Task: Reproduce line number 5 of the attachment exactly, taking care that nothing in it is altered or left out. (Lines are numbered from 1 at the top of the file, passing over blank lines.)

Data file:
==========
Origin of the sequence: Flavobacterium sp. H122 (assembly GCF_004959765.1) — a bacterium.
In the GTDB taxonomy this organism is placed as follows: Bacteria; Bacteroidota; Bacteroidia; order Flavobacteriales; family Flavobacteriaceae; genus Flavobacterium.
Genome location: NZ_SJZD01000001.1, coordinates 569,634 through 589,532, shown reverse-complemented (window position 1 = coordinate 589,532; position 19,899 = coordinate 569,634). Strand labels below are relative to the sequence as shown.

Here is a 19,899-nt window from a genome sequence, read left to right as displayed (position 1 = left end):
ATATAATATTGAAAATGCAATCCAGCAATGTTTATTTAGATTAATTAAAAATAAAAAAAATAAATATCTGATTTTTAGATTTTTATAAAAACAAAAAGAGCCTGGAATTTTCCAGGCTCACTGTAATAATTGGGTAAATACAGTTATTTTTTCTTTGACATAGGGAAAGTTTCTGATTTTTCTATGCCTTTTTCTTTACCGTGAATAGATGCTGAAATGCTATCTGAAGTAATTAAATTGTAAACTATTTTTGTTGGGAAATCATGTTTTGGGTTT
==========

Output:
ATATAATATTGAAAATGCAATCCAGCAATGTTTATTTAGATTAATTAAAAATAAAAAAAATAAATATCTGATTTTTAGATTTTTATAAAAACAAAAAGAGCCTGGAATTTTCCAGGCTCACTGTAATAATTGGGTAAATACAGTTATTTTTTCTTTGACATAGGGAAAGTTTCTGATTTTTCTATGCCTTTTTCTTTACCGTGAATAGATGCTGAAATGCTATCTGAAGTAATTAAATTGTAAACTATTTTTGTTGGGAAATCATGTTTTGGGTTT